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Violent clashes in Highfield
Media Monitoring Project Zimbabwe (MMPZ)
Weekly Media Update 2007-6
Monday February 12th 2007 – Sunday February 18th 2007

THE government media’s role as messengers of government propaganda was well illustrated at the end of the week under review by the manner in which they covered up for the violent police dispersal of thousands of people who had attempted to attend a court-sanctioned MDC rally in Highfield on Sunday.

Instead of informing their audiences of this flagrant disregard for the rule of law by reporting that the police had initiated the violent clashes and had thereby defied a High Court order barring them from interfering with the rally, ZBC (18/2, evening bulletins), The Herald and Chronicle (19/2) deliberately distorted the facts to project the MDC as a violent and lawless party.

They dishonestly presented the opposition as being responsible for triggering the violence that erupted in the Harare suburb. 

The Herald, for example, reported that the MDC had “unleashed violence” ahead of the party’s rally, which it claimed “eventually failed to take place” as opposition’s “rowdy” youths “fought battles with the police”.

It then simply allowed police spokesman Wayne Bvudzijena to attempt to justify the police’s unlawful conduct on the basis that the opposition had “perpetrated acts of violence” in the past without viewing such actions as contemptuous of the courts.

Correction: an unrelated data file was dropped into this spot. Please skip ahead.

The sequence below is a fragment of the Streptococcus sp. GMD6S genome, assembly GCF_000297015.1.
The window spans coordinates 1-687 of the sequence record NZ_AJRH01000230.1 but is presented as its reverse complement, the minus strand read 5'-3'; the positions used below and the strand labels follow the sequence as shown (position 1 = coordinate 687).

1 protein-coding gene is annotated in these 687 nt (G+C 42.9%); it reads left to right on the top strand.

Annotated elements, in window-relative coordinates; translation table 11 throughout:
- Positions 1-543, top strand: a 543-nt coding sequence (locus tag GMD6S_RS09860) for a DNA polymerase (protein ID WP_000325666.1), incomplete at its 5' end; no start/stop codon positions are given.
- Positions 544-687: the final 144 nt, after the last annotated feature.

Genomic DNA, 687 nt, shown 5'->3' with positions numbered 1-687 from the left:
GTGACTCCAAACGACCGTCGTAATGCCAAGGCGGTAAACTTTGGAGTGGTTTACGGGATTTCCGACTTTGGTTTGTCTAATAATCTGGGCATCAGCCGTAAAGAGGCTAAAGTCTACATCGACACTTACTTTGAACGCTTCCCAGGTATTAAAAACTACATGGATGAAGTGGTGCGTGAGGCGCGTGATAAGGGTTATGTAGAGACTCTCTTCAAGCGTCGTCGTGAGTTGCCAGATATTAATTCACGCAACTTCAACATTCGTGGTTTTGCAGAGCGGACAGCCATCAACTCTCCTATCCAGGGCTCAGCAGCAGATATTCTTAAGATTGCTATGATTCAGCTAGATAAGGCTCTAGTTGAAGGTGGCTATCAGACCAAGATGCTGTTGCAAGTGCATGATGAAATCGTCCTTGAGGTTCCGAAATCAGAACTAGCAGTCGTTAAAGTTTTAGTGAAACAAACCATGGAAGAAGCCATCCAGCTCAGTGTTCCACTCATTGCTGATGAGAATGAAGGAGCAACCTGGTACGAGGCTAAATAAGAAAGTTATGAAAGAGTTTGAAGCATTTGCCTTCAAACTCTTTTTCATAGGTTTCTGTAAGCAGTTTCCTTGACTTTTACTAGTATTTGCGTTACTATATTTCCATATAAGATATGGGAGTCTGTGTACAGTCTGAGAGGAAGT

To amplify this flimsy defence The Herald then referred to an unrelated event that resulted in the arrest of 10 MDC supporters and two opposition MPs on allegations of “carrying out illegal demonstrations in Harare”.

The paper and its counterparts simply regarded the police action as a rational response to unreasonable civil disobedience without viewing it as a reflection of the authorities’ determination to crush growing discontent.

Neither did they interpret the developments as an affirmation of the authorities’ paranoia and the extent to which Zimbabwe has become a police state.

It was against this background that the government media continued to suffocate other stories about the ongoing erosion of Zimbabweans’ civil liberties.

Only the private media fully exposed such rights violations.

During the week they carried 10 new incidents of rights abuses.

These included the police barring other MDC gatherings, the arrest of its members, civic activists and university students, and the politicisation of food in Chiredzi South.

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